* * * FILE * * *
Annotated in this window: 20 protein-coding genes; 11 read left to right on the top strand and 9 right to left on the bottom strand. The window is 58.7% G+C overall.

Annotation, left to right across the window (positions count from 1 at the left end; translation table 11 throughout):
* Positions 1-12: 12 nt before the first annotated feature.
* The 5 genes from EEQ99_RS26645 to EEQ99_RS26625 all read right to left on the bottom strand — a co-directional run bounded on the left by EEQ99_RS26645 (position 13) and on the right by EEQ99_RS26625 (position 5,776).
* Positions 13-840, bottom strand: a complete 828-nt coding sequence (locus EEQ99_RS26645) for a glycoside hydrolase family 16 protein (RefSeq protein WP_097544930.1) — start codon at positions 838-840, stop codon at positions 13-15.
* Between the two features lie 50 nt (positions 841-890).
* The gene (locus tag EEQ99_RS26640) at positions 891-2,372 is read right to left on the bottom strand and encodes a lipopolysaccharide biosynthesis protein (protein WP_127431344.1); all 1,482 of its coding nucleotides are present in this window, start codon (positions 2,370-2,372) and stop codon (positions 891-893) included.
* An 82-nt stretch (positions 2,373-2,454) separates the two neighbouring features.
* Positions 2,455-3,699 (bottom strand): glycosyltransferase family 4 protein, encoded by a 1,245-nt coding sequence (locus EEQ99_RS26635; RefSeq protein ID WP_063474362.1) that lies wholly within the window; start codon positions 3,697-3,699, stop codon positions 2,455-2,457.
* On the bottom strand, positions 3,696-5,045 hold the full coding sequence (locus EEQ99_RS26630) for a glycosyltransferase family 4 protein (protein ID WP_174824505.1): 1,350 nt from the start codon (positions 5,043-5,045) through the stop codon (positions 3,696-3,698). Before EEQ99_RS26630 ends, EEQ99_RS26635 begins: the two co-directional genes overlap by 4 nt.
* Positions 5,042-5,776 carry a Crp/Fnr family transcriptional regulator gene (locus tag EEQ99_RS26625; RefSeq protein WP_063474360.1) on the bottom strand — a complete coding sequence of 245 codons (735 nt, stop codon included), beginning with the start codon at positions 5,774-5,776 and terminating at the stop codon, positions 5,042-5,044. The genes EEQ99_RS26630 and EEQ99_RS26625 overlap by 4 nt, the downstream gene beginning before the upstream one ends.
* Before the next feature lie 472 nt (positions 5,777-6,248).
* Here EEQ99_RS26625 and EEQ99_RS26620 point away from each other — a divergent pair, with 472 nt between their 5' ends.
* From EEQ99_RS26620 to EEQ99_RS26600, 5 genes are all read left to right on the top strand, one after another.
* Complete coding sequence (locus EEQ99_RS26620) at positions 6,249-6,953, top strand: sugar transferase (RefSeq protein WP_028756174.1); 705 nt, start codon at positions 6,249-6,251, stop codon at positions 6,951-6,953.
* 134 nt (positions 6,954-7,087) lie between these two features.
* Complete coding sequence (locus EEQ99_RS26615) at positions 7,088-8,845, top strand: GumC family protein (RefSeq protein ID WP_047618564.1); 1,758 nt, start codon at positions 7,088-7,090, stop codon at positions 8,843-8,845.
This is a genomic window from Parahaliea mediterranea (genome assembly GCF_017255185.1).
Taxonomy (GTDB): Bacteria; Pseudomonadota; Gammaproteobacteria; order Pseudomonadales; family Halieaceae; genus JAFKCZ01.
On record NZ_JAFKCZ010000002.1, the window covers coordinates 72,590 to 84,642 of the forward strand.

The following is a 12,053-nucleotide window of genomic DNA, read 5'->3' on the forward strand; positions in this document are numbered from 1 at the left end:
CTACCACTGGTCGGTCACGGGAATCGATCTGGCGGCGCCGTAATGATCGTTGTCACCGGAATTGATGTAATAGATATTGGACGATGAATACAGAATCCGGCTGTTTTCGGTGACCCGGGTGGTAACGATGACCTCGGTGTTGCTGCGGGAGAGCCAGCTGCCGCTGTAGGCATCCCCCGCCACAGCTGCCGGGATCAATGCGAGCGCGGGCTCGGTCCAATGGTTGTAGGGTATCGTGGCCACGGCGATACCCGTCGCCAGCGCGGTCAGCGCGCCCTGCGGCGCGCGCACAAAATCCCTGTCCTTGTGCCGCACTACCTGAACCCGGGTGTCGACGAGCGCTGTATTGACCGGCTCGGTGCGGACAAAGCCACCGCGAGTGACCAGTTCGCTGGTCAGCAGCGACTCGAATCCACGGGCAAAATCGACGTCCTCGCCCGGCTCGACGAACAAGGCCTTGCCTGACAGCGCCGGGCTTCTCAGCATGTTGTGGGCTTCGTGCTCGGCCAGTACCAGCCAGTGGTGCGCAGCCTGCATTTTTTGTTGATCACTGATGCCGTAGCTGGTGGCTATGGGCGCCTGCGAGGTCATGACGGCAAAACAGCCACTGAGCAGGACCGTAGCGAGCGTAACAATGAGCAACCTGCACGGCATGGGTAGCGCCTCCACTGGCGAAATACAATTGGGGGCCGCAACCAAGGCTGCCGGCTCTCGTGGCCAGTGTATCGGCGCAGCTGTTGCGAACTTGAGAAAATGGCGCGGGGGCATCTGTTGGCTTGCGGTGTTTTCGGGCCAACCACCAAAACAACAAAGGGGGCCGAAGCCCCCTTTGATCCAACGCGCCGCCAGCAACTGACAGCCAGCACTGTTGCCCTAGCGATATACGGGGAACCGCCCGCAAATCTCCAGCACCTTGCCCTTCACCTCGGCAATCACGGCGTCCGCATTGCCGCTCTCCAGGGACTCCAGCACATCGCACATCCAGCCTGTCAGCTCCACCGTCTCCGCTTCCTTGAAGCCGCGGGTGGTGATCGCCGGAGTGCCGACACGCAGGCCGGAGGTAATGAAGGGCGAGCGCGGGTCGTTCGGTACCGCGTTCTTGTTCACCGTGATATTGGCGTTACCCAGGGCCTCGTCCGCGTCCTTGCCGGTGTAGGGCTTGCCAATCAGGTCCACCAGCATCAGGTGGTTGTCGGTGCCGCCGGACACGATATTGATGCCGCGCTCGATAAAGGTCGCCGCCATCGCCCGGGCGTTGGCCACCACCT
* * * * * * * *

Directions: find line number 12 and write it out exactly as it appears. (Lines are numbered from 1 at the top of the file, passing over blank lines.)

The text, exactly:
* Before the next feature lie 472 nt (positions 5,777-6,248).